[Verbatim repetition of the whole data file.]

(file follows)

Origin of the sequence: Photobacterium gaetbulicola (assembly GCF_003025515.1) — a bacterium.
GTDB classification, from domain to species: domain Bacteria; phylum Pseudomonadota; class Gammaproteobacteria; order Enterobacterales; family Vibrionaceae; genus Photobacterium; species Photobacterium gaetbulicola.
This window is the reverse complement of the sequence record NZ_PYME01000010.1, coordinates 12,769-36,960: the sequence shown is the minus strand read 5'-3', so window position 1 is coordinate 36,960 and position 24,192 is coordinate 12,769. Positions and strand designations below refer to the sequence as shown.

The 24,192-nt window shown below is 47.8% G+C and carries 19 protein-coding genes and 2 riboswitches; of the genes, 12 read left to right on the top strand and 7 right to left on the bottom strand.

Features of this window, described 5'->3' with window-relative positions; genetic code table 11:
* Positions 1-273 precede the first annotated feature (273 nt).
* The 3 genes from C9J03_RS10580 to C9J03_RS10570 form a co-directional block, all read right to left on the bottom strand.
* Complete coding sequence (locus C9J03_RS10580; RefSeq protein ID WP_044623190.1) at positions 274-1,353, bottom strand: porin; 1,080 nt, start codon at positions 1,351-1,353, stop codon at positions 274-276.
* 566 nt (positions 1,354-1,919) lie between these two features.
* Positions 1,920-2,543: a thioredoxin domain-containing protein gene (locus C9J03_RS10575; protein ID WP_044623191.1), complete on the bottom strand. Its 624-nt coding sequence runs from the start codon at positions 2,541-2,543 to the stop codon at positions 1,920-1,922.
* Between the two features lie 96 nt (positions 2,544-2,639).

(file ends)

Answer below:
Origin of the sequence: Photobacterium gaetbulicola (assembly GCF_003025515.1) — a bacterium.
GTDB classification, from domain to species: domain Bacteria; phylum Pseudomonadota; class Gammaproteobacteria; order Enterobacterales; family Vibrionaceae; genus Photobacterium; species Photobacterium gaetbulicola.
This window is the reverse complement of the sequence record NZ_PYME01000010.1, coordinates 12,769-36,960: the sequence shown is the minus strand read 5'-3', so window position 1 is coordinate 36,960 and position 24,192 is coordinate 12,769. Positions and strand designations below refer to the sequence as shown.

The 24,192-nt window shown below is 47.8% G+C and carries 19 protein-coding genes and 2 riboswitches; of the genes, 12 read left to right on the top strand and 7 right to left on the bottom strand.

Features of this window, described 5'->3' with window-relative positions; genetic code table 11:
* Positions 1-273 precede the first annotated feature (273 nt).
* The 3 genes from C9J03_RS10580 to C9J03_RS10570 form a co-directional block, all read right to left on the bottom strand.
* Complete coding sequence (locus C9J03_RS10580; RefSeq protein ID WP_044623190.1) at positions 274-1,353, bottom strand: porin; 1,080 nt, start codon at positions 1,351-1,353, stop codon at positions 274-276.
* 566 nt (positions 1,354-1,919) lie between these two features.
* Positions 1,920-2,543: a thioredoxin domain-containing protein gene (locus C9J03_RS10575; protein ID WP_044623191.1), complete on the bottom strand. Its 624-nt coding sequence runs from the start codon at positions 2,541-2,543 to the stop codon at positions 1,920-1,922.
* Between the two features lie 96 nt (positions 2,544-2,639).